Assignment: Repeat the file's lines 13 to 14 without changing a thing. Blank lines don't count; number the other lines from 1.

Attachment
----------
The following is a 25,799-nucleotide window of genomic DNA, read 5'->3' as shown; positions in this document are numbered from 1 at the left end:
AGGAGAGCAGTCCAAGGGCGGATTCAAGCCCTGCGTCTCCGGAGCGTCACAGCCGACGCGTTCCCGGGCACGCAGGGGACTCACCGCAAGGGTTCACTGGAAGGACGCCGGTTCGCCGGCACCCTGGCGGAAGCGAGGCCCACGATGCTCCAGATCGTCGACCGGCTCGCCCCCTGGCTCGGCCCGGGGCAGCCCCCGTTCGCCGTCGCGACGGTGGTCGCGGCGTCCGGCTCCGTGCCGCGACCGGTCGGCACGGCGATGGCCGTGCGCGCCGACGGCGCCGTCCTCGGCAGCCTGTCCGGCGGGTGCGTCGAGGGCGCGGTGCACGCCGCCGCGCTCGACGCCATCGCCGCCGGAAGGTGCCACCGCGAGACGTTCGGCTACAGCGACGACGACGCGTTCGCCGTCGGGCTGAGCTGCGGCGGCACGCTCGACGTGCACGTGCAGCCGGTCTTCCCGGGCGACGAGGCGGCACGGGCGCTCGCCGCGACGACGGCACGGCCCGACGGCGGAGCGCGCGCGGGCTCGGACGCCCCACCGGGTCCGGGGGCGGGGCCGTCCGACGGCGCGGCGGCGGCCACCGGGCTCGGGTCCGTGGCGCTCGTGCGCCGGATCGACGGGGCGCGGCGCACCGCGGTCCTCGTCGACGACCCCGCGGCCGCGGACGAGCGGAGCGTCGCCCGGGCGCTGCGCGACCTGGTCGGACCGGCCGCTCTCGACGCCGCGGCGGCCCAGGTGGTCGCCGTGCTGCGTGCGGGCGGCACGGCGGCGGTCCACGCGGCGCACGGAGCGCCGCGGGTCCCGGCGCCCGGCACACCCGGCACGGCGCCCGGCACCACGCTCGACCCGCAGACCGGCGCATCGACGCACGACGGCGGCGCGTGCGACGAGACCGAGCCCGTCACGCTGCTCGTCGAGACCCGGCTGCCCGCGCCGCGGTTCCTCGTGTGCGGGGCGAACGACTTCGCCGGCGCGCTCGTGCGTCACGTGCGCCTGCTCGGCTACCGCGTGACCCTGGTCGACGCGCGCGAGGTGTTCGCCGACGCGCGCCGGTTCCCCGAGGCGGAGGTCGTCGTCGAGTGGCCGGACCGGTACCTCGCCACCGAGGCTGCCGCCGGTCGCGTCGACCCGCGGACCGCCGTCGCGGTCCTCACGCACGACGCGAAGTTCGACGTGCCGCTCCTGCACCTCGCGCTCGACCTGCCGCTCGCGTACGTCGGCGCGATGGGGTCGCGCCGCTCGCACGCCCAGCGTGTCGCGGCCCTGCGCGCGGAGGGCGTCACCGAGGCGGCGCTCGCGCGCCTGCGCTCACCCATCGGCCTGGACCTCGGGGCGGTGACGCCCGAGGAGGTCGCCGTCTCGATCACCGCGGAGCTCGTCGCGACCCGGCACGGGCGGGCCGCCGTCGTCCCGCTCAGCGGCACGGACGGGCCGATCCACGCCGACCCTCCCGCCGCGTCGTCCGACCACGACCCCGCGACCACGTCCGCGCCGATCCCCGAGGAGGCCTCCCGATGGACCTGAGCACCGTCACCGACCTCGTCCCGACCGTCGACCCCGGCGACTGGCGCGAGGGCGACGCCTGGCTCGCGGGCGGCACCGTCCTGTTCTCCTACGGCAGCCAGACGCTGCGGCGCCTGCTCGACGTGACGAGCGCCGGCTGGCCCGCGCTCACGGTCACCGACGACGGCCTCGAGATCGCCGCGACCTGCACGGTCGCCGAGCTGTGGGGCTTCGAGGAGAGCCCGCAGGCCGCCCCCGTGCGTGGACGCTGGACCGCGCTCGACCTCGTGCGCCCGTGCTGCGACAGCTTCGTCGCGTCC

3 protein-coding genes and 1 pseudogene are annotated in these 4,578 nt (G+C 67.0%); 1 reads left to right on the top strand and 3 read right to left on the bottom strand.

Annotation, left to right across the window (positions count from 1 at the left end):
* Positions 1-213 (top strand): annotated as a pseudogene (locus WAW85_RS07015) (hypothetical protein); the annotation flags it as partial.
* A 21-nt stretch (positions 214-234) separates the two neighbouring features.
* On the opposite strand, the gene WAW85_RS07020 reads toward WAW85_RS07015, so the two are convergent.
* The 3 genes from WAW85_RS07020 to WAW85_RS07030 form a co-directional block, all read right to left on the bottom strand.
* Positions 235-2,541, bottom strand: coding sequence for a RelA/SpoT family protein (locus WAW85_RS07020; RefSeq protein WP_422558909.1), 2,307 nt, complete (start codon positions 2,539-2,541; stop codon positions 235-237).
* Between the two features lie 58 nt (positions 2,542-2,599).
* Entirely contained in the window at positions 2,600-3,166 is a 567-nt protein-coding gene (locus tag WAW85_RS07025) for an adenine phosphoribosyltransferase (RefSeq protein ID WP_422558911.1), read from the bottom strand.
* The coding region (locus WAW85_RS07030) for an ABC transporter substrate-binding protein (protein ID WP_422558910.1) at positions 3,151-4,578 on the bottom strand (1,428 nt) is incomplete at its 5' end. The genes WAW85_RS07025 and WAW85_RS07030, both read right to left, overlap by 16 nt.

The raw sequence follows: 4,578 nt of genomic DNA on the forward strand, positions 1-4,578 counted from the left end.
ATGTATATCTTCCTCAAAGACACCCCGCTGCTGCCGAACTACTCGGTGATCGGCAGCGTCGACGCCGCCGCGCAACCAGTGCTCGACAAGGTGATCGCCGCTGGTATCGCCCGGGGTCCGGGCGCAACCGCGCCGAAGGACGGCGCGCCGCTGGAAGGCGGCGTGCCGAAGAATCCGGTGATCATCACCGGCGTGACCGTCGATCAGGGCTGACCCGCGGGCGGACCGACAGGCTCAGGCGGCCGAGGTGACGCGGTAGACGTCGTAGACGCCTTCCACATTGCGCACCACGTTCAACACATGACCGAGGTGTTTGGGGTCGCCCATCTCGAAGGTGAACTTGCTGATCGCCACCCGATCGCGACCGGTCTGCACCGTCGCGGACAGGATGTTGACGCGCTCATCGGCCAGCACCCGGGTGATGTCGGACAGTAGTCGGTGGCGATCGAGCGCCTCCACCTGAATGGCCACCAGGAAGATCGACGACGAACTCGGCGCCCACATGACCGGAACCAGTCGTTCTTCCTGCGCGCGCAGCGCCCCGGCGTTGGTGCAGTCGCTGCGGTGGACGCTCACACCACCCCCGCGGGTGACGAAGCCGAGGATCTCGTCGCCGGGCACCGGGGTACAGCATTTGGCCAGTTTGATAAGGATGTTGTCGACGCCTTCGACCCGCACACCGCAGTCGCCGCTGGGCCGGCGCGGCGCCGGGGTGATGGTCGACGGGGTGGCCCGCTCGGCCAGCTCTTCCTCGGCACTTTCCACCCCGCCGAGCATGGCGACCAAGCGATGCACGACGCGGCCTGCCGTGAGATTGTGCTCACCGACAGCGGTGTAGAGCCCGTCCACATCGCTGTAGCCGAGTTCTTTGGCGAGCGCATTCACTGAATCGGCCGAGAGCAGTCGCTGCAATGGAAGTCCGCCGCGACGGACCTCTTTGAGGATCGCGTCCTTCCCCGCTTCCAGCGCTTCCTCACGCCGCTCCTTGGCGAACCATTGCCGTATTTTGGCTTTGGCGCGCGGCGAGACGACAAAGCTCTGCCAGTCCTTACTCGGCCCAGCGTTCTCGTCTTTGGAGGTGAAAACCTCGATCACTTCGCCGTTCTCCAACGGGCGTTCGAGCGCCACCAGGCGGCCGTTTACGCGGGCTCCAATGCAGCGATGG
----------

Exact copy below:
The raw sequence follows: 4,578 nt of genomic DNA on the forward strand, positions 1-4,578 counted from the left end.
ATGTATATCTTCCTCAAAGACACCCCGCTGCTGCCGAACTACTCGGTGATCGGCAGCGTCGACGCCGCCGCGCAACCAGTGCTCGACAAGGTGATCGCCGCTGGTATCGCCCGGGGTCCGGGCGCAACCGCGCCGAAGGACGGCGCGCCGCTGGAAGGCGGCGTGCCGAAGAATCCGGTGATCATCACCGGCGTGACCGTCGATCAGGGCTGACCCGCGGGCGGACCGACAGGCTCAGGCGGCCGAGGTGACGCGGTAGACGTCGTAGACGCCTTCCACATTGCGCACCACGTTCAACACATGACCGAGGTGTTTGGGGTCGCCCATCTCGAAGGTGAACTTGCTGATCGCCACCCGATCGCGACCGGTCTGCACCGTCGCGGACAGGATGTTGACGCGCTCATCGGCCAGCACCCGGGTGATGTCGGACAGTAGTCGGTGGCGATCGAGCGCCTCCACCTGAATGGCCACCAGGAAGATCGACGACGAACTCGGCGCCCACATGACCGGAACCAGTCGTTCTTCCTGCGCGCGCAGCGCCCCGGCGTTGGTGCAGTCGCTGCGGTGGACGCTCACACCACCCCCGCGGGTGACGAAGCCGAGGATCTCGTCGCCGGGCACCGGGGTACAGCATTTGGCCAGTTTGATAAGGATGTTGTCGACGCCTTCGACCCGCACACCGCAGTCGCCGCTGGGCCGGCGCGGCGCCGGGGTGATGGTCGACGGGGTGGCCCGCTCGGCCAGCTCTTCCTCGGCACTTTCCACCCCGCCGAGCATGGCGACCAAGCGATGCACGACGCGGCCTGCCGTGAGATTGTGCTCACCGACAGCGGTGTAGAGCCCGTCCACATCGCTGTAGCCGAGTTCTTTGGCGAGCGCATTCACTGAATCGGCCGAGAGCAGTCGCTGCAATGGAAGTCCGCCGCGACGGACCTCTTTGAGGATCGCGTCCTTCCCCGCTTCCAGCGCTTCCTCACGCCGCTCCTTGGCGAACCATTGCCGTATTTTGGCTTTGGCGCGCGGCGAGACGACAAAGCTCTGCCAGTCCTTACTCGGCCCAGCGTTCTCGTCTTTGGAGGTGAAAACCTCGATCACTTCGCCGTTCTCCAACGGGCGTTCGAGCGCCACCAGGCGGCCGTTTACGCGGGCTCCAATGCAGCGATGG